When I handed my ticket to the guard, I said “jó napot kivánok,” which made him chuckle.  He seemed pleased that I knew this standard Hungarian greeting.

Everyone we encountered that day (in fact, for the entire week) was friendly and helpful, which makes traveling so much more enjoyable.

*WARNING: ART TANGENT*

With less than an hour before closing, we had to be strategic about what to look at.  The museum has a good collection of pieces by El Greco and Goya, so I sought these out.

It’s hard to believe that El Greco was a Spanish Renaissance painter from the late 16th/early 17th centuries.  His style is very expressionist.  Many of his pieces seem like they could have been painted centuries later.

Mary Magdalene in Penitence by El Greco

(Source: http://www.in-between.org.uk/arts-and-crafts/the-loss-of-the-sense-of-the-sacred/)

Goya was an artist for the Spanish Court in the late 1700s/early 1800s.  He witnessed the cruelty of the Inquisition and the invasion of Spain by Napoleon’s troops, but he chose to remain neutral in the political drama that surrounded him.  His subject matter is diverse, ranging from royalty to peasants to depictions of war.

The Water Carrier by Goya

(Source: http://www.royalacademy.org.uk/ra-magazine/autumn-2010/hungarian-rhapsody,252,RAMA.html)

After learning so much about the Renaissance while in Florence, I spent a lot of time looking at the Italian pieces.  There were no paintings by my new favorite, Lippi, but there was one by his son and one by his assistant.

Madonna with Child by Filippino Lippi

(Source: http://www.artrenewal.org/pages/artist.php?artistid=2693)

I couldn’t find an image of the painting by Fra Diamante, but to me his Madonna looked like Lucrezia, Lippi’s model and lover (she was also a nun).  I am so captivated by her beauty and by her story.

*END ART TANGENT*

After soaking up as much art as we could in under an hour, we emerged into a beautiful–if windy–spring afternoon.  We strolled down Andrássy út, a very grand boulevard.  Some of the neo-Renaissance buildings have been preserved and restored while others are crumbling, but the architecture is beautiful regardless.

When gray rain clouds began to cover the sky, we stopped for some cake at a cafe.   Then we went back to our hotel to try to get some sleep before our 6:00 AM flight to Sicily.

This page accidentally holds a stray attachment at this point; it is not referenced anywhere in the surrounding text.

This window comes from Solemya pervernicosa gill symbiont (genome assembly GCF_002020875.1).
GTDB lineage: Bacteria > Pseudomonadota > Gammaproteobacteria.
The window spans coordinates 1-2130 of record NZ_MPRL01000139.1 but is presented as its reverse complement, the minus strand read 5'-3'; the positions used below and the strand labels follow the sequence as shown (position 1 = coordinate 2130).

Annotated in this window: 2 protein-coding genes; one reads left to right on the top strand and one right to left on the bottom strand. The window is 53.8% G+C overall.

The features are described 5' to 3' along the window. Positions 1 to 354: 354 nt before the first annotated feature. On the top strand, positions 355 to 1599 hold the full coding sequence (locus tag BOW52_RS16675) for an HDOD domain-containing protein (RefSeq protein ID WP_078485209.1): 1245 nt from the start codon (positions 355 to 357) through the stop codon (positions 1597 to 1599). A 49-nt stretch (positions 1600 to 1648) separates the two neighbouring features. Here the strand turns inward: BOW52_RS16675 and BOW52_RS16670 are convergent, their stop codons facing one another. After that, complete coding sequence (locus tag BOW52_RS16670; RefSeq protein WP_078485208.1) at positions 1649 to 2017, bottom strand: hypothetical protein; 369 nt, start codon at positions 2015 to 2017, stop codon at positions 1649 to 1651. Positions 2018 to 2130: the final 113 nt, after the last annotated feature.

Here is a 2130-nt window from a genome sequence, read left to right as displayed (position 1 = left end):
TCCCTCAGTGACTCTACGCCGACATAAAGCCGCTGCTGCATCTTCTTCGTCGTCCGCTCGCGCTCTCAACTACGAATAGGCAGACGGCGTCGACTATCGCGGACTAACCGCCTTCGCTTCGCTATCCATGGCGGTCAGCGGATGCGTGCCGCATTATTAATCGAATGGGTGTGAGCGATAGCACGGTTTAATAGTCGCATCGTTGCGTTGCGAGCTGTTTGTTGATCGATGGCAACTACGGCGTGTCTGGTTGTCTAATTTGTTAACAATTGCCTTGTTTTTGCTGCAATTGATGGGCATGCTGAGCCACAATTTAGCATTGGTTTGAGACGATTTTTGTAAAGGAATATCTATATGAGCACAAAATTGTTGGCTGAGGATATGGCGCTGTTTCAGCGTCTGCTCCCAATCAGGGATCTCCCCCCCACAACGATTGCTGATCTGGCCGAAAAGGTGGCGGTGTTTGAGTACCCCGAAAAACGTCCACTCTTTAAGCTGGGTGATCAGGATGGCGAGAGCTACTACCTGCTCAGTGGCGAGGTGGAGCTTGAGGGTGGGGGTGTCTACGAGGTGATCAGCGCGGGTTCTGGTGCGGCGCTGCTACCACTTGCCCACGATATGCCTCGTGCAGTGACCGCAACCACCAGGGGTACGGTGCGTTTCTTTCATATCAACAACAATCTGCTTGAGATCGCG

Getting to experience Budapest on multiple occasions and in different seasons is one of the special aspects of living and teaching in Europe.  I feel very lucky, and I hope to explore this fascinating city some more before we head home in June.

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Filed under architecture, art, Budapest, churches, Hungary, Travel

Autumn in Budapest

Jesse and I enjoyed an afternoon in Budapest last Saturday.  Our train from Debrecen deposited us at Keleti Station, and we had four hours until the next train left for Bratislava.  This was just enough time to have lunch and stroll through City Park.  (Being history fanatics, we also squeezed in a visit to a museum.)

The park was full of people relaxing and dogs chasing after sticks.  Leaves blanketed the ground in golden orange.  I find Jesse’s coppery hair to be most stunning at this time of year!  He fits right in with the autumnal color palette.

In the park, we found a statue of Anonymous.  The name of this famous twelfth-century chronicler is unknown, but he wrote the first surviving work on the ancient Hungarians. Touching his pen brings good luck.  He is quite a popular fellow.  Tourists (like myself) enjoy posing with him.

Anonymous sits in front of Vajdahunyad Castle, which is a faux-castle constructed at the end of the nineteenth century.

An amalgam of Romanesque, Gothic, Renaissance, and Baroque architecture, it also houses the Agricultural Museum.

The Gothic section is based on a real castle in Transylvania.


As the light faded, we scurried back to the train station and set off for another European capital city.

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Filed under Budapest, Hungary, Travel